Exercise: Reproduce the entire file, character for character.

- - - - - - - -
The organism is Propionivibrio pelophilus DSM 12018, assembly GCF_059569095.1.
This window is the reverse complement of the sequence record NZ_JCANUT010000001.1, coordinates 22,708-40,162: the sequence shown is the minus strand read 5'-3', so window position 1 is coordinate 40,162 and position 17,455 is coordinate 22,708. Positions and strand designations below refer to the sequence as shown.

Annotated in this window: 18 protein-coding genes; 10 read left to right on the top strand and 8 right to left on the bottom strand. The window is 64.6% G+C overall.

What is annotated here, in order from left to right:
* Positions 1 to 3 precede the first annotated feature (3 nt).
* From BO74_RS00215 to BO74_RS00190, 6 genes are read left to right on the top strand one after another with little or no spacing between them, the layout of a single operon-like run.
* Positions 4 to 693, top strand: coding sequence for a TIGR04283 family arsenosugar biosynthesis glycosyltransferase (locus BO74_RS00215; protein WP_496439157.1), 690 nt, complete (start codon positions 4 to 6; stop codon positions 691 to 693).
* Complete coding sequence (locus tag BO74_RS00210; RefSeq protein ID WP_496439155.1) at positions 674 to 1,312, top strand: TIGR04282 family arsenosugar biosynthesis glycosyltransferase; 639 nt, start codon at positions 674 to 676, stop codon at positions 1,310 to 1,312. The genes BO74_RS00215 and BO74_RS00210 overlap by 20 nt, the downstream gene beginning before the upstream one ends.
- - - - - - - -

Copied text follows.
The organism is Propionivibrio pelophilus DSM 12018, assembly GCF_059569095.1.
This window is the reverse complement of the sequence record NZ_JCANUT010000001.1, coordinates 22,708-40,162: the sequence shown is the minus strand read 5'-3', so window position 1 is coordinate 40,162 and position 17,455 is coordinate 22,708. Positions and strand designations below refer to the sequence as shown.

Annotated in this window: 18 protein-coding genes; 10 read left to right on the top strand and 8 right to left on the bottom strand. The window is 64.6% G+C overall.

What is annotated here, in order from left to right:
* Positions 1 to 3 precede the first annotated feature (3 nt).
* From BO74_RS00215 to BO74_RS00190, 6 genes are read left to right on the top strand one after another with little or no spacing between them, the layout of a single operon-like run.
* Positions 4 to 693, top strand: coding sequence for a TIGR04283 family arsenosugar biosynthesis glycosyltransferase (locus BO74_RS00215; protein WP_496439157.1), 690 nt, complete (start codon positions 4 to 6; stop codon positions 691 to 693).
* Complete coding sequence (locus tag BO74_RS00210; RefSeq protein ID WP_496439155.1) at positions 674 to 1,312, top strand: TIGR04282 family arsenosugar biosynthesis glycosyltransferase; 639 nt, start codon at positions 674 to 676, stop codon at positions 1,310 to 1,312. The genes BO74_RS00215 and BO74_RS00210 overlap by 20 nt, the downstream gene beginning before the upstream one ends.